Home » Brooks Instrument 's Quantim flow controllers heading for space
Brooks Instrument 's Quantim flow controllers heading for space
HATFIELD, Pa., March 6, 2009 – Delivering saline solution to a clinic for medical needs sounds simple enough, right? Not when that clinic is on the International Space Station, the moon or even Mars. Transporting medical fluids that are manufactured on Earth into space is expensive and logistically challenging. NASA Johnson Space Center knew there had to be a way to manufacture medical fluids in space to alleviate the transportation problems and to make spacecraft more self sufficient, so they called on the microgravity science expertise and spaceflight hardware development know-how of Cleveland, Ohio- based NASA Glenn Research Center and ZIN Technologies, Inc.
ZIN Technologies engaged Brooks Instrument to help solve this unique flow challenge. V-F Controls, Brooks Instrument’s sales representative in Mentor, Ohio, recommended the Quantim Coriolis mass flow controller. This device would be ideal to measure the water flow through a purification system to a standard IV bag that was prefilled with salt crystals and a magnetic lab stirrer.
“We chose the Brooks Quantim because of its accuracy at the low-flow range the application requires,” stated Dan Brown, ZIN Technologies. “Plus, the Coriolis mass flow technology was previously tested by NASA and had already been shown to work in reduced gravity.”
This isn’t the first time Brooks products have contributed to the space program, though. In the 1960s Brooks Sho-Rate variable area meters (rotameters) were used to leak-test space suites. And in the 1990s, after the Challenger disaster in 1986, Brooks thermal mass flowmeters were used to leak-test the space shuttle o-rings. Now, Brooks Quantim Coriolis mass flow controllers are making their way into space to ensure that astronauts have medical fluids on demand for emergency needs.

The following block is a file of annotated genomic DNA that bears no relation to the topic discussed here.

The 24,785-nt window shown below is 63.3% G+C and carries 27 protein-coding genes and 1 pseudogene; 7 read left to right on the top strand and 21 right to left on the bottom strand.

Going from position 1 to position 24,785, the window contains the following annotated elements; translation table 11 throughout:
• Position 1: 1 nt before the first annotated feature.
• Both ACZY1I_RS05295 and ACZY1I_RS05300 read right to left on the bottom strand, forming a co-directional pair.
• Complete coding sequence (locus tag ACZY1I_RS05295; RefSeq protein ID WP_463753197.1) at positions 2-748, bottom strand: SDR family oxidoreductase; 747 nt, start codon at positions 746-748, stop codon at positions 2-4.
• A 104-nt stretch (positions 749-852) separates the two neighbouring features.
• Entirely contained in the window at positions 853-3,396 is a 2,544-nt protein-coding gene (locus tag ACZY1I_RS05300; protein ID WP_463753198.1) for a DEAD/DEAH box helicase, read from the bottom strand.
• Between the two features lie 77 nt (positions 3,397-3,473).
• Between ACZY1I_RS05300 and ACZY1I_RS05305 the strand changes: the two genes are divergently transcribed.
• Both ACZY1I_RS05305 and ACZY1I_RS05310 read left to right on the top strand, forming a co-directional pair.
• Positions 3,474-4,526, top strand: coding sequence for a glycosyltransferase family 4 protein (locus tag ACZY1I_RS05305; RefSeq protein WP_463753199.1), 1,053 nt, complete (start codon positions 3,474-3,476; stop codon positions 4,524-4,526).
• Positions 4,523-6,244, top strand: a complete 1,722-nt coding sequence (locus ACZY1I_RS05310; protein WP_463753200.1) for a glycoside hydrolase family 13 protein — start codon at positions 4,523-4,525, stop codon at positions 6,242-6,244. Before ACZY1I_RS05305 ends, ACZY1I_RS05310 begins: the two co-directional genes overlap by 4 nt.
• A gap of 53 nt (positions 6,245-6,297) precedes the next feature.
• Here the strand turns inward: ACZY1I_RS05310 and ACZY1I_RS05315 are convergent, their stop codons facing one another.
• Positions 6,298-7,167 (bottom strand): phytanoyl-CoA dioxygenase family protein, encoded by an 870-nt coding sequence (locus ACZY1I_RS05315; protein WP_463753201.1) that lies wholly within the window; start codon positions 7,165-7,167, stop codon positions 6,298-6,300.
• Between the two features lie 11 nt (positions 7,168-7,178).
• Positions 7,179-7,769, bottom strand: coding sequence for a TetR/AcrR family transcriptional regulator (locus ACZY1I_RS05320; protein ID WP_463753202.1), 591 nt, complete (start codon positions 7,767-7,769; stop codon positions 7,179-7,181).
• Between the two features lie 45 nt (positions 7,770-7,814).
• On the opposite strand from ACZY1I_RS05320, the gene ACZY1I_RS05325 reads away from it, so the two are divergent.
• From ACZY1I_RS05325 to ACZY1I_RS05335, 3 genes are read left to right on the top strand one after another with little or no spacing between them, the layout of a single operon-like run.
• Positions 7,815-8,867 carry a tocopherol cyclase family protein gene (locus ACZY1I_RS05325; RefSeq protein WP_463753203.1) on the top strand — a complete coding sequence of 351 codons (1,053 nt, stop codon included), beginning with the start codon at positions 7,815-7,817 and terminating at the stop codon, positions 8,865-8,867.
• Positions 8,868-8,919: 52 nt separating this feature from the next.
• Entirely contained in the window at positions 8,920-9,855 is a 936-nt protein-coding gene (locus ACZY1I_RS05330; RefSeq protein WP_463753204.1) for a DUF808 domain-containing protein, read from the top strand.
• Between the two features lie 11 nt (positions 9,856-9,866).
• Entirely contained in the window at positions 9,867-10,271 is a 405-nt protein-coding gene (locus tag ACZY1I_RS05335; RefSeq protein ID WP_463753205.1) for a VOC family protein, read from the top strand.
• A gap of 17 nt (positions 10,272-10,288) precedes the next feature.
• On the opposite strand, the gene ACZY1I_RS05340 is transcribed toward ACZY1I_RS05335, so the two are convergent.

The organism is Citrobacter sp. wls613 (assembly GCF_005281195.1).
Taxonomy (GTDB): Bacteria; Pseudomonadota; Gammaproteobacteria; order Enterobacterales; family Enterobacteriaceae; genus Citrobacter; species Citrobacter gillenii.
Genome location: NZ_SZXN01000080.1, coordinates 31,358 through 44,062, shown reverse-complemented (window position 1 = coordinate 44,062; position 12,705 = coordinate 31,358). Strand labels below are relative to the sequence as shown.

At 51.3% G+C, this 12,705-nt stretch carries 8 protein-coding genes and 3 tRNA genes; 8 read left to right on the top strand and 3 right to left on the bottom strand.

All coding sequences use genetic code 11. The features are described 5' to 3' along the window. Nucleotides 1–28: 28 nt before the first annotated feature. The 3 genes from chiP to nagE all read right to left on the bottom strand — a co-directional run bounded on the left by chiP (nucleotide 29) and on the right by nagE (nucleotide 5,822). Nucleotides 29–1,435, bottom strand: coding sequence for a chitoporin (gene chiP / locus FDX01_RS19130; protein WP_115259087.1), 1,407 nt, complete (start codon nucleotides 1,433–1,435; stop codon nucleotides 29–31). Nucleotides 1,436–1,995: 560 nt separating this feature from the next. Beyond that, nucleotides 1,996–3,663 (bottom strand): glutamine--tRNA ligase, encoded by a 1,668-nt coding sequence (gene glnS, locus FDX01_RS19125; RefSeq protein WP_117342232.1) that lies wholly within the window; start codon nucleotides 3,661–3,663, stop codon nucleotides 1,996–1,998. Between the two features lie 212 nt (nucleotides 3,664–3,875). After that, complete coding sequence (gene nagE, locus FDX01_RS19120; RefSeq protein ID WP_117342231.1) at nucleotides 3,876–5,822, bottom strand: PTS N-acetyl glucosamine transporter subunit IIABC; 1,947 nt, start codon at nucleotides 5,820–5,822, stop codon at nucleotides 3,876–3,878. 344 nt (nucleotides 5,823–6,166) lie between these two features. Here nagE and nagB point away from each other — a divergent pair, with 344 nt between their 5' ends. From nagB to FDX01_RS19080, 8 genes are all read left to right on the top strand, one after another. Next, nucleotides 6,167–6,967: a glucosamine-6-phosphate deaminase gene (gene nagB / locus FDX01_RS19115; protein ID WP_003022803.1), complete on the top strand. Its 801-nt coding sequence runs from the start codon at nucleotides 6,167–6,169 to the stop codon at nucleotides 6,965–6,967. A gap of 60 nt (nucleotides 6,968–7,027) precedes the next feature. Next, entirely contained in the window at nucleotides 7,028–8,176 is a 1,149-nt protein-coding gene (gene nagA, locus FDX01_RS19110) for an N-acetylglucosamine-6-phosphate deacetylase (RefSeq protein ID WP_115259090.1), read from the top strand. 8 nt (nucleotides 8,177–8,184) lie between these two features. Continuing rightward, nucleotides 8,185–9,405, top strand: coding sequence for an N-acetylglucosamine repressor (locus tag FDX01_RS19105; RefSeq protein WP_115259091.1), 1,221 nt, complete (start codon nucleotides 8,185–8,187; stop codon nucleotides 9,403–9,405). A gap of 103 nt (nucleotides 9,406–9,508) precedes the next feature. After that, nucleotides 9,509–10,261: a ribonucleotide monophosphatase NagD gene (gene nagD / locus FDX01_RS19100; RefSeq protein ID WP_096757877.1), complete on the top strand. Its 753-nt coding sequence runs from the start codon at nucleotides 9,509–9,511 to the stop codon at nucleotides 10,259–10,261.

Construction features of the Quantim mass flow controller are critical in this application because, not only does it need to work in zero gravity, but spaceflight electronics also typically must pass a rigorous 6.8G RMS workmanship vibration test. The standard Quantim Series proved to be rugged enough for the vibration levels and the long trip to the space station.
An initial prototype of the medical fluid generation system called IVGEN (IntraVenous fluid Generation) is currently being installed into a laboratory glove box on the station. The prototype consists of an accumulator for pumping potable water, a filter unit with the Quantim installed, a data collection and control unit, a mixing module and an IV bag with salt crystals. In operation, potable water is transferred into a bladder inside the accumulator. Nitrogen is pumped into the accumulator, forcing the water through the Quantim, then through a series of filters and into the IV bag. The flow rates range from 15-25 mL/min, and accuracy is very important in the application. The results from the first test conducted on the station will be returned to Earth and tested for proper filtering and mixing with the salt crystals. Once IVGEN is proven to be successful, the system will be scaled accordingly to meet the requirements of manned missions to the moon and Mars.
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